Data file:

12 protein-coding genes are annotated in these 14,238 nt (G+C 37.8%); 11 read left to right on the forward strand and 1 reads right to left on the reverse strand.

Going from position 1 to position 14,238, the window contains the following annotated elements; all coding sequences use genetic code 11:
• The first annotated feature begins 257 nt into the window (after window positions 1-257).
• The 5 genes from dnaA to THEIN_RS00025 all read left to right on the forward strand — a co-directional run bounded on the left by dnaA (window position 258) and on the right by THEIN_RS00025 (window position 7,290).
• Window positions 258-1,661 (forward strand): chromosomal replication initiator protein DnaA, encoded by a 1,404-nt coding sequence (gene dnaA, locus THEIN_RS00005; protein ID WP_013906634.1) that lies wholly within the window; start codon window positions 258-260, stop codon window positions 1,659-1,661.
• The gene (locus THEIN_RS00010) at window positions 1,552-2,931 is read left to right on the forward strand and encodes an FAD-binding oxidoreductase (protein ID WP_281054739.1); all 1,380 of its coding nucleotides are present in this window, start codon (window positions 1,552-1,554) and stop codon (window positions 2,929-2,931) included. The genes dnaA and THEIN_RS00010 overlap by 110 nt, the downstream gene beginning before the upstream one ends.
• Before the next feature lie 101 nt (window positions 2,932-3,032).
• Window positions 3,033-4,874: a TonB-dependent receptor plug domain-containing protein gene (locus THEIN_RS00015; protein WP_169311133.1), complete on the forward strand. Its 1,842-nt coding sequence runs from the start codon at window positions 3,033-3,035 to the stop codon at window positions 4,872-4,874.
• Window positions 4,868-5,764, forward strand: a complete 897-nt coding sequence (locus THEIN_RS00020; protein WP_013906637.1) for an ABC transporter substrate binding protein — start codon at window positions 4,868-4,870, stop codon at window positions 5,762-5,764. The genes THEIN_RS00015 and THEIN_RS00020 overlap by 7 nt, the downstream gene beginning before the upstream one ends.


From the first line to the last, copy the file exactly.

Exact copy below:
12 protein-coding genes are annotated in these 14,238 nt (G+C 37.8%); 11 read left to right on the forward strand and 1 reads right to left on the reverse strand.

Going from position 1 to position 14,238, the window contains the following annotated elements; all coding sequences use genetic code 11:
• The first annotated feature begins 257 nt into the window (after window positions 1-257).
• The 5 genes from dnaA to THEIN_RS00025 all read left to right on the forward strand — a co-directional run bounded on the left by dnaA (window position 258) and on the right by THEIN_RS00025 (window position 7,290).
• Window positions 258-1,661 (forward strand): chromosomal replication initiator protein DnaA, encoded by a 1,404-nt coding sequence (gene dnaA, locus THEIN_RS00005; protein ID WP_013906634.1) that lies wholly within the window; start codon window positions 258-260, stop codon window positions 1,659-1,661.
• The gene (locus THEIN_RS00010) at window positions 1,552-2,931 is read left to right on the forward strand and encodes an FAD-binding oxidoreductase (protein ID WP_281054739.1); all 1,380 of its coding nucleotides are present in this window, start codon (window positions 1,552-1,554) and stop codon (window positions 2,929-2,931) included. The genes dnaA and THEIN_RS00010 overlap by 110 nt, the downstream gene beginning before the upstream one ends.
• Before the next feature lie 101 nt (window positions 2,932-3,032).
• Window positions 3,033-4,874: a TonB-dependent receptor plug domain-containing protein gene (locus THEIN_RS00015; protein WP_169311133.1), complete on the forward strand. Its 1,842-nt coding sequence runs from the start codon at window positions 3,033-3,035 to the stop codon at window positions 4,872-4,874.
• Window positions 4,868-5,764, forward strand: a complete 897-nt coding sequence (locus THEIN_RS00020; protein WP_013906637.1) for an ABC transporter substrate binding protein — start codon at window positions 4,868-4,870, stop codon at window positions 5,762-5,764. The genes THEIN_RS00015 and THEIN_RS00020 overlap by 7 nt, the downstream gene beginning before the upstream one ends.